The Sydney Opera House lights up in celebration of Australia and New Zealand’s joint bid to host the FIFA Women’s World Cup 2023, in Sydney, Australia, June 25, 2020. (Reuters)
- Day to support Black businesses in Barbados Read More
- Record job creation in US Read More
- Drivers welcome return to action at Bushy Park Read More
- Holder not about personal records Read More
- Wanted: A more efficient airport Read More
- Low-hanging fruit for all Read More
- Sesame Street special tackles COVID Read More
MELBOURNE/WELLINGTON – Australian and New Zealand’s women football players let out almighty roars, burst into applause and pumped their fists in celebration in the early hours of Friday after their countries’ joint bid for the 2023 Women’s World Cup was confirmed.
FIFA President Gianni Infantino made the announcement at about 3:45 a.m. New Zealand Time on Friday.
Football Ferns Erin Nayler, Hannah Wilkinson and Annalie Longo erupted with joy as they crowded around a laptop watching the video stream.
“It was a long wait,” Wilkinson told TVNZ. “All of this anticipation was filling the room.
“The second he said it, I completely blacked out for a second. Honestly, it was just total joy. This is going to be absolutely amazing and I’m a bit speechless.
“There will be millions watching this. It’s huge.”
The decision continues a strong run for New Zealand securing hosting rights for women’s global sporting events, with the women’s Rugby World Cup and Cricket World Cup scheduled to be held in the country in 2021.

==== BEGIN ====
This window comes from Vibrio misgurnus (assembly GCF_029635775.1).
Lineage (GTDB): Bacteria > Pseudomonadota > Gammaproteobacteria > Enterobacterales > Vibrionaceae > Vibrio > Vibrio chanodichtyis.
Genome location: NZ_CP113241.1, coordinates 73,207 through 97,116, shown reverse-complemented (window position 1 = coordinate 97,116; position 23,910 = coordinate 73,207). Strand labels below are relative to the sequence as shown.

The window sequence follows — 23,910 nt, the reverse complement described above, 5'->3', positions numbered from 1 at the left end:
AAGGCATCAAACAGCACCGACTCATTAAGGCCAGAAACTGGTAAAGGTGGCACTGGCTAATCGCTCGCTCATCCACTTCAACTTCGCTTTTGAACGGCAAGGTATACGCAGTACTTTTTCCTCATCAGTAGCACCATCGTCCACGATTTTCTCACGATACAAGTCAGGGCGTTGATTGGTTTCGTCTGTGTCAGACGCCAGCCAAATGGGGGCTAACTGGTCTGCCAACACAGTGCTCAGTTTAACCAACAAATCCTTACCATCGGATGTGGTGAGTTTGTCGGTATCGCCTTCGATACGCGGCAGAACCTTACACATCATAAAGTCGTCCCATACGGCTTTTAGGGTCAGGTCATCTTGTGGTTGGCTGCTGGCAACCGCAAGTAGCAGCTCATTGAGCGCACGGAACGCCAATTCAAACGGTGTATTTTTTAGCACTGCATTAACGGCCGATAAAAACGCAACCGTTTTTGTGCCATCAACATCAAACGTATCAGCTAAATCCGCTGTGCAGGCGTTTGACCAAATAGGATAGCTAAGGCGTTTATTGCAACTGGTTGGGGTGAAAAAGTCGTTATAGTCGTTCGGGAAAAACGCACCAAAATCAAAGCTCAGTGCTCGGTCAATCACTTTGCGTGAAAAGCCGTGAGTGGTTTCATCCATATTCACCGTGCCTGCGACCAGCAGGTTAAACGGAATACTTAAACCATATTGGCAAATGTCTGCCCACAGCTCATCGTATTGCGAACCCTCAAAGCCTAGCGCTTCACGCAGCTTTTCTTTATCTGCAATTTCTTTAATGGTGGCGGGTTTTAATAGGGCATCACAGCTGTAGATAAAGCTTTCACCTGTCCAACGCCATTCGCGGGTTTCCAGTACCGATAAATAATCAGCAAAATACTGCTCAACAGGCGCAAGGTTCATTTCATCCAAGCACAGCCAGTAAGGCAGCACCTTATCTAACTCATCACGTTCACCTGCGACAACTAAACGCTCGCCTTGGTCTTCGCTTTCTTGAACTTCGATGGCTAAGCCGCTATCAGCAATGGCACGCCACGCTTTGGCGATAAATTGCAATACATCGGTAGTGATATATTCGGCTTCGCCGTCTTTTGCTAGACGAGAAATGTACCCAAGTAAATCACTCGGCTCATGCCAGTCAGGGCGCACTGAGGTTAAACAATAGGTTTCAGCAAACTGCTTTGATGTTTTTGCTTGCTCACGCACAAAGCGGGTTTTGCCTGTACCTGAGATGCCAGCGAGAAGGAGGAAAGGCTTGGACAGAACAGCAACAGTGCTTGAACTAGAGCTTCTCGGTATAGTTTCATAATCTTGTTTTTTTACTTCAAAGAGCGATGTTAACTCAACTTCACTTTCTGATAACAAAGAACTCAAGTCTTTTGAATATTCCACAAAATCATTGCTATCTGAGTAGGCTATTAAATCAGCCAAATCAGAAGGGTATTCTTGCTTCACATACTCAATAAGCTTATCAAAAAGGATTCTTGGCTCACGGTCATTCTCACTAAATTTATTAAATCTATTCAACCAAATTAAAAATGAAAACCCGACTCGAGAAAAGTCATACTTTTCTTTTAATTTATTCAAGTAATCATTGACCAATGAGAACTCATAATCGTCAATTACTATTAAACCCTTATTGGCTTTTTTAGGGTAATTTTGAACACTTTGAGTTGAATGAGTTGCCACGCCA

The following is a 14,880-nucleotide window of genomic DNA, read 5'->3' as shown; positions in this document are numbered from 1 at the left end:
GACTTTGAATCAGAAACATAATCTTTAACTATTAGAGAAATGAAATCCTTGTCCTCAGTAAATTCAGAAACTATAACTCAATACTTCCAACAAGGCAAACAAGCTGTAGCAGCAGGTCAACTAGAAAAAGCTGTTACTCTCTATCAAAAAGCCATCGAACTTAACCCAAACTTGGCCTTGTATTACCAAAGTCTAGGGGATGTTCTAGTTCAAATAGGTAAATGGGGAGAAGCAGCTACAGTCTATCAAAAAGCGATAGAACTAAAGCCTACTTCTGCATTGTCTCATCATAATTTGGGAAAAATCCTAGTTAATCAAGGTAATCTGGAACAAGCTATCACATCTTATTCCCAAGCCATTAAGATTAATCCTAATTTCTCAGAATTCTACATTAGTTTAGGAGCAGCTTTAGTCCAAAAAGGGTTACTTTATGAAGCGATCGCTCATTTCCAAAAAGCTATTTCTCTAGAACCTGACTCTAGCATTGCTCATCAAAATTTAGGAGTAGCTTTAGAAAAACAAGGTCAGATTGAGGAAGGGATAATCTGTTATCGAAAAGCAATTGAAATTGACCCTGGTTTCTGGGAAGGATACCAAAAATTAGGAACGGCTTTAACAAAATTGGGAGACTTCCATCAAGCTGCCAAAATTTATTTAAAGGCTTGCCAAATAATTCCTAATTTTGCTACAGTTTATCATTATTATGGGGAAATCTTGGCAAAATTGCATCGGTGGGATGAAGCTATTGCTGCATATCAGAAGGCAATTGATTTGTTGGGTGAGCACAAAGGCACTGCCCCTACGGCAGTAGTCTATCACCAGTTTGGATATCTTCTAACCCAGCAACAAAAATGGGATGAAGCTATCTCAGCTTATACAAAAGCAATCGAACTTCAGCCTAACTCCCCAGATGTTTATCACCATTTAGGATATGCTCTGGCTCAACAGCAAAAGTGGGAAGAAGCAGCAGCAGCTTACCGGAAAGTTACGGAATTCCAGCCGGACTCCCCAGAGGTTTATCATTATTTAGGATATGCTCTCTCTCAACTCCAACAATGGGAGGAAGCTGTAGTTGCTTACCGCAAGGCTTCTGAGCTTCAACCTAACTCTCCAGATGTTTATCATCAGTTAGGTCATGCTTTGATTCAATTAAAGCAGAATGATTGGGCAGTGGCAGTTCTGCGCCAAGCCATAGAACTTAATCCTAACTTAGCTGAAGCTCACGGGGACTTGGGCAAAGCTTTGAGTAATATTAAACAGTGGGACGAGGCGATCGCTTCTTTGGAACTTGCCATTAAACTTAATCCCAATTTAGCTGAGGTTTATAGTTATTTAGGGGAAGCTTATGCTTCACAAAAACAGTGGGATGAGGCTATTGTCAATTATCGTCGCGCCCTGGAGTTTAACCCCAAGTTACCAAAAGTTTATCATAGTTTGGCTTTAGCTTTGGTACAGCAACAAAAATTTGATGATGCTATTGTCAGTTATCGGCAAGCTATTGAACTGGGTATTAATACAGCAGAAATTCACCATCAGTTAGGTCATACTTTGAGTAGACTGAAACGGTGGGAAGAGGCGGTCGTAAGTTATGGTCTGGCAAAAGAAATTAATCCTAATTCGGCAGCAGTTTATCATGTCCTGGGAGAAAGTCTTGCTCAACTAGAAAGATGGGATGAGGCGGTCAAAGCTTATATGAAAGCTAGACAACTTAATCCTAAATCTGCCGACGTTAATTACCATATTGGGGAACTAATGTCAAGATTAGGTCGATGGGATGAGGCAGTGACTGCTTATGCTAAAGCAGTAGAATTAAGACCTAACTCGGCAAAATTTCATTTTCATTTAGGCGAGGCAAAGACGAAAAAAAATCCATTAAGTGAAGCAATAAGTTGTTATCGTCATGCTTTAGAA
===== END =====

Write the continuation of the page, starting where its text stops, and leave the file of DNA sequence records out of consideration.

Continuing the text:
“The tournament aligns perfectly with our strategy for Women and Girls in Sport and Active Recreation,” Sports Minister Grant Robertson said in a statement.
“It presents an amazing opportunity for us to grow female participation, create new female leaders and further raise the visibility of women’s sport.”
Both Football Federation Australia (FFA) and New Zealand Football (NZF) had emphasised the boost that hosting the tournament would provide for the development of the game in the Asian and Oceania Confederations.
“It’s quite incredible for women’s football in our region to secure the Women’s World Cup,” Ros Moriarty, the chair of FFA’s Women’s Football Council told Reuters.
“Asia’s definitely a developmental region for FIFA. There hasn’t been a women’s World Cup in this region or in the southern hemisphere so there’s new ground to be developed here.
“And I think the co-confederation aspect is a big plus. It allows us to reach out to friends in Asia and as well as in Oceania.” (Reuters)